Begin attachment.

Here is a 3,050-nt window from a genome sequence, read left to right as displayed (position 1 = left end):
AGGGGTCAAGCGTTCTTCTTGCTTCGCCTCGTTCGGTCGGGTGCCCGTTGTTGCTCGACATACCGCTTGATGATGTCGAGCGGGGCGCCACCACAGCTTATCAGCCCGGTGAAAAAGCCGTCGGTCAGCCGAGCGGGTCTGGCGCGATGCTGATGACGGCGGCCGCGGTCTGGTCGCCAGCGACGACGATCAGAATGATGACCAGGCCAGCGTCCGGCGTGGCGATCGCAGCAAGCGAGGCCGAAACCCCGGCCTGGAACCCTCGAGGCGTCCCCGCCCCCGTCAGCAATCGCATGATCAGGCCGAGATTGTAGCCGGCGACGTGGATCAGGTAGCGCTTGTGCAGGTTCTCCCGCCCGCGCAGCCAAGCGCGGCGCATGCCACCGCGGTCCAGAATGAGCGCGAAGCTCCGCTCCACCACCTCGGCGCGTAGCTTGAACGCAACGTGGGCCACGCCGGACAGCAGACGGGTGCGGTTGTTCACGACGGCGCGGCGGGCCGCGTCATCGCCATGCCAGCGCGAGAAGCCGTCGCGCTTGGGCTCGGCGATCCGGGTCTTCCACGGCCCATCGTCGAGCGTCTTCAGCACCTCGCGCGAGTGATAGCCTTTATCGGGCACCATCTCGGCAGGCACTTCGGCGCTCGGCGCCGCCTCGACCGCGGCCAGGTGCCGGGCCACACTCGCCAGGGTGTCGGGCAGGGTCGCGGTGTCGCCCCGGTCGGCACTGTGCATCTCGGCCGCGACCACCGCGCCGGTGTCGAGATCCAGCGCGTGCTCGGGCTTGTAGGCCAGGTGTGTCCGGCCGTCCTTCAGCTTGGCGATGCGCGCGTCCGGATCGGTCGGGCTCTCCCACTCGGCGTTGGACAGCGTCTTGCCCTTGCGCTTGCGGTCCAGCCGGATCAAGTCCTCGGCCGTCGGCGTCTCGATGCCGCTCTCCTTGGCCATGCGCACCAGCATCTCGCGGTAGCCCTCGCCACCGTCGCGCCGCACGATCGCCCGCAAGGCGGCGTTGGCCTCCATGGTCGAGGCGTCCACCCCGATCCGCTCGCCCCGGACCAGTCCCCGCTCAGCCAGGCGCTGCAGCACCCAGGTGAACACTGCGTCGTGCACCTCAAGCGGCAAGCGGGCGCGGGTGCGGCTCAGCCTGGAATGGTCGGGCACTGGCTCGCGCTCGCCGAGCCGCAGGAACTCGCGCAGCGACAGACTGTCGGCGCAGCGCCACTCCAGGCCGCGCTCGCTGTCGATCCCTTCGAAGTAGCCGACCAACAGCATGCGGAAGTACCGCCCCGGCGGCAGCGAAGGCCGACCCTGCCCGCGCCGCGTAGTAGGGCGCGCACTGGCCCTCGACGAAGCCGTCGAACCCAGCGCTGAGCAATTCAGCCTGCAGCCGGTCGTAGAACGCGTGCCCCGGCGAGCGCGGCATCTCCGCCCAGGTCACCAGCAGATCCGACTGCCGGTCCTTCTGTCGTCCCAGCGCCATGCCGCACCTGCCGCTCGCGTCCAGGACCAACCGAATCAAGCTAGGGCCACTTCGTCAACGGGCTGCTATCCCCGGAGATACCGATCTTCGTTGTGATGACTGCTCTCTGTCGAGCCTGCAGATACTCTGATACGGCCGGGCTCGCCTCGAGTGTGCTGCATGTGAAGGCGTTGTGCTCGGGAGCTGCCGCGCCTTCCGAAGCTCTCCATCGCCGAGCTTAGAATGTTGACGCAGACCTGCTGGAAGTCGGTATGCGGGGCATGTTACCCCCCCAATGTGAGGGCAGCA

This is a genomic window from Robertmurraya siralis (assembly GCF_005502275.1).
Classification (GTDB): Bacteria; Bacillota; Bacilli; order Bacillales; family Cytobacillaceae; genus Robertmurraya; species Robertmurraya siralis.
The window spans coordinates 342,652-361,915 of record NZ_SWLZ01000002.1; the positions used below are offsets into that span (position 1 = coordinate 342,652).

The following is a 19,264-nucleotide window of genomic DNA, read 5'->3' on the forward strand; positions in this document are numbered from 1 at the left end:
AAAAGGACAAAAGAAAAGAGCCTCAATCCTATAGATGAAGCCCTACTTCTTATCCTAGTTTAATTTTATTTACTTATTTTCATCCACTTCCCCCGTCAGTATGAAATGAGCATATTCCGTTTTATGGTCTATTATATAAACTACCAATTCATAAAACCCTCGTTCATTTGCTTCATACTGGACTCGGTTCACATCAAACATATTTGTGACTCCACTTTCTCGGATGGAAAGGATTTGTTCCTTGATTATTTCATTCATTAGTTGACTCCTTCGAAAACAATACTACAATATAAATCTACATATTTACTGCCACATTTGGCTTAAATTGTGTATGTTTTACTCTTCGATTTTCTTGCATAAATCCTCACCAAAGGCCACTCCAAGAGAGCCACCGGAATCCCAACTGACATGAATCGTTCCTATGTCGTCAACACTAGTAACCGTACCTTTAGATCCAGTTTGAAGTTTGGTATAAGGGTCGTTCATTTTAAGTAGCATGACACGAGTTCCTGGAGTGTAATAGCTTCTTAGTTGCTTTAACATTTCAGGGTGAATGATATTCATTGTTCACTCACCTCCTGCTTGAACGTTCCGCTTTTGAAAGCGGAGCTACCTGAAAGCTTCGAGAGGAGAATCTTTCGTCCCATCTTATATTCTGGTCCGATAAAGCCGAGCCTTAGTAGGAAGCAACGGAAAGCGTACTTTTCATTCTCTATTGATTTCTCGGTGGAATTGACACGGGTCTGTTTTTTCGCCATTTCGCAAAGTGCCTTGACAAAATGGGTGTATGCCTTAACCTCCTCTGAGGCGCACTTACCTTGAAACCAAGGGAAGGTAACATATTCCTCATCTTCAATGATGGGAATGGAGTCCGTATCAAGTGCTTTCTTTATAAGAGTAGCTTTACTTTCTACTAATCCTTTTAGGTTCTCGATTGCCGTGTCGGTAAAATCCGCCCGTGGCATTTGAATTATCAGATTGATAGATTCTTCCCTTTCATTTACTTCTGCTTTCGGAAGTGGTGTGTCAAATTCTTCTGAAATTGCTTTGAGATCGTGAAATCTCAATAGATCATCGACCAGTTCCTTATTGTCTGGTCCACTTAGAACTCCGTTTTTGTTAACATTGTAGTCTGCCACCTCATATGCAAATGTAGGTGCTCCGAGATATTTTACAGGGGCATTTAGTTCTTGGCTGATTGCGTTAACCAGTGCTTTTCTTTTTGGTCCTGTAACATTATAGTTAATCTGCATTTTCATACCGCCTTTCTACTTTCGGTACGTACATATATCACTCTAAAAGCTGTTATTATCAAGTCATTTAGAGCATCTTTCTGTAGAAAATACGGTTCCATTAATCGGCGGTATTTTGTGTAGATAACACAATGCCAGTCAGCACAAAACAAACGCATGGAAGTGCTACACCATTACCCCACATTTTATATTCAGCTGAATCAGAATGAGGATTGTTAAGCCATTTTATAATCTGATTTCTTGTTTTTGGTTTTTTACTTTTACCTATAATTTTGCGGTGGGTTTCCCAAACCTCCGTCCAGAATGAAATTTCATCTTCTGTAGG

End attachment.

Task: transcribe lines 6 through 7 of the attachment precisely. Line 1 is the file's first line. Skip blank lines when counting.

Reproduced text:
The following is a 19,264-nucleotide window of genomic DNA, read 5'->3' on the forward strand; positions in this document are numbered from 1 at the left end:
AAAAGGACAAAAGAAAAGAGCCTCAATCCTATAGATGAAGCCCTACTTCTTATCCTAGTTTAATTTTATTTACTTATTTTCATCCACTTCCCCCGTCAGTATGAAATGAGCATATTCCGTTTTATGGTCTATTATATAAACTACCAATTCATAAAACCCTCGTTCATTTGCTTCATACTGGACTCGGTTCACATCAAACATATTTGTGACTCCACTTTCTCGGATGGAAAGGATTTGTTCCTTGATTATTTCATTCATTAGTTGACTCCTTCGAAAACAATACTACAATATAAATCTACATATTTACTGCCACATTTGGCTTAAATTGTGTATGTTTTACTCTTCGATTTTCTTGCATAAATCCTCACCAAAGGCCACTCCAAGAGAGCCACCGGAATCCCAACTGACATGAATCGTTCCTATGTCGTCAACACTAGTAACCGTACCTTTAGATCCAGTTTGAAGTTTGGTATAAGGGTCGTTCATTTTAAGTAGCATGACACGAGTTCCTGGAGTGTAATAGCTTCTTAGTTGCTTTAACATTTCAGGGTGAATGATATTCATTGTTCACTCACCTCCTGCTTGAACGTTCCGCTTTTGAAAGCGGAGCTACCTGAAAGCTTCGAGAGGAGAATCTTTCGTCCCATCTTATATTCTGGTCCGATAAAGCCGAGCCTTAGTAGGAAGCAACGGAAAGCGTACTTTTCATTCTCTATTGATTTCTCGGTGGAATTGACACGGGTCTGTTTTTTCGCCATTTCGCAAAGTGCCTTGACAAAATGGGTGTATGCCTTAACCTCCTCTGAGGCGCACTTACCTTGAAACCAAGGGAAGGTAACATATTCCTCATCTTCAATGATGGGAATGGAGTCCGTATCAAGTGCTTTCTTTATAAGAGTAGCTTTACTTTCTACTAATCCTTTTAGGTTCTCGATTGCCGTGTCGGTAAAATCCGCCCGTGGCATTTGAATTATCAGATTGATAGATTCTTCCCTTTCATTTACTTCTGCTTTCGGAAGTGGTGTGTCAAATTCTTCTGAAATTGCTTTGAGATCGTGAAATCTCAATAGATCATCGACCAGTTCCTTATTGTCTGGTCCACTTAGAACTCCGTTTTTGTTAACATTGTAGTCTGCCACCTCATATGCAAATGTAGGTGCTCCGAGATATTTTACAGGGGCATTTAGTTCTTGGCTGATTGCGTTAACCAGTGCTTTTCTTTTTGGTCCTGTAACATTATAGTTAATCTGCATTTTCATACCGCCTTTCTACTTTCGGTACGTACATATATCACTCTAAAAGCTGTTATTATCAAGTCATTTAGAGCATCTTTCTGTAGAAAATACGGTTCCATTAATCGGCGGTATTTTGTGTAGATAACACAATGCCAGTCAGCACAAAACAAACGCATGGAAGTGCTACACCATTACCCCACATTTTATATTCAGCTGAATCAGAATGAGGATTGTTAAGCCATTTTATAATCTGATTTCTTGTTTTTGGTTTTTTACTTTTACCTATAATTTTGCGGTGGGTTTCCCAAACCTCCGTCCAGAATGAAATTTCATCTTCTGTAGG